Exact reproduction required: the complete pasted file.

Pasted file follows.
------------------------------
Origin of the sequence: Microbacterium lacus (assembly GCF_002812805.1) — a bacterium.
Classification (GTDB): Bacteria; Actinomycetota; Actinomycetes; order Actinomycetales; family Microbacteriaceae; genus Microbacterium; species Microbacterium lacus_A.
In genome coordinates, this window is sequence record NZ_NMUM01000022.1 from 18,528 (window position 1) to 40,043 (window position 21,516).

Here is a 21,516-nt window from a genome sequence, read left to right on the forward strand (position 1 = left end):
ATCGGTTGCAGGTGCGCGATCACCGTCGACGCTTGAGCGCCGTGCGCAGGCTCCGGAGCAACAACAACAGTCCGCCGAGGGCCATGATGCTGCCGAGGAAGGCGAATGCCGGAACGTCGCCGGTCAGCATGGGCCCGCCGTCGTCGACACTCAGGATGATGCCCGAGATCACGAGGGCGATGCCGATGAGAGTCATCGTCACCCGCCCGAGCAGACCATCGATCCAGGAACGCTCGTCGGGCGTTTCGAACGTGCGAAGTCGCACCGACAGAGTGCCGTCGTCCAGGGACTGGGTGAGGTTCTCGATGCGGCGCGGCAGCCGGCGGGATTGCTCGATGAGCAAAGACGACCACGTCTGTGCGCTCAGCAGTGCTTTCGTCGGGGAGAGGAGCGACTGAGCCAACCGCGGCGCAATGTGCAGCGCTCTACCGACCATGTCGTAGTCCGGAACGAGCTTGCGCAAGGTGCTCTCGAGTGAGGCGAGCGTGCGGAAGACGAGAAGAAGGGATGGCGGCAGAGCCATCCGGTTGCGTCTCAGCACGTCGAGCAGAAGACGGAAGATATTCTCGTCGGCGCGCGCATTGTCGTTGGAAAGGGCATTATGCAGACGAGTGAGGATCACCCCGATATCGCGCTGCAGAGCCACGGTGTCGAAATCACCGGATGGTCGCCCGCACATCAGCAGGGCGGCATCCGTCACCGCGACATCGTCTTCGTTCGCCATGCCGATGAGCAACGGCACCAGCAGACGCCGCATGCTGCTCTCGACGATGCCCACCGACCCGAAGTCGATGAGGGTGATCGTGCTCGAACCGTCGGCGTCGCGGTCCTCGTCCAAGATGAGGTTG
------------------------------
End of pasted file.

Origin of the sequence: Microbacterium lacus (assembly GCF_002812805.1) — a bacterium.
Classification (GTDB): Bacteria; Actinomycetota; Actinomycetes; order Actinomycetales; family Microbacteriaceae; genus Microbacterium; species Microbacterium lacus_A.
In genome coordinates, this window is sequence record NZ_NMUM01000022.1 from 18,528 (window position 1) to 40,043 (window position 21,516).

Here is a 21,516-nt window from a genome sequence, read left to right on the forward strand (position 1 = left end):
ATCGGTTGCAGGTGCGCGATCACCGTCGACGCTTGAGCGCCGTGCGCAGGCTCCGGAGCAACAACAACAGTCCGCCGAGGGCCATGATGCTGCCGAGGAAGGCGAATGCCGGAACGTCGCCGGTCAGCATGGGCCCGCCGTCGTCGACACTCAGGATGATGCCCGAGATCACGAGGGCGATGCCGATGAGAGTCATCGTCACCCGCCCGAGCAGACCATCGATCCAGGAACGCTCGTCGGGCGTTTCGAACGTGCGAAGTCGCACCGACAGAGTGCCGTCGTCCAGGGACTGGGTGAGGTTCTCGATGCGGCGCGGCAGCCGGCGGGATTGCTCGATGAGCAAAGACGACCACGTCTGTGCGCTCAGCAGTGCTTTCGTCGGGGAGAGGAGCGACTGAGCCAACCGCGGCGCAATGTGCAGCGCTCTACCGACCATGTCGTAGTCCGGAACGAGCTTGCGCAAGGTGCTCTCGAGTGAGGCGAGCGTGCGGAAGACGAGAAGAAGGGATGGCGGCAGAGCCATCCGGTTGCGTCTCAGCACGTCGAGCAGAAGACGGAAGATATTCTCGTCGGCGCGCGCATTGTCGTTGGAAAGGGCATTATGCAGACGAGTGAGGATCACCCCGATATCGCGCTGCAGAGCCACGGTGTCGAAATCACCGGATGGTCGCCCGCACATCAGCAGGGCGGCATCCGTCACCGCGACATCGTCTTCGTTCGCCATGCCGATGAGCAACGGCACCAGCAGACGCCGCATGCTGCTCTCGACGATGCCCACCGACCCGAAGTCGATGAGGGTGATCGTGCTCGAACCGTCGGCGTCGCGGTCCTCGTCCAAGATGAGGTTG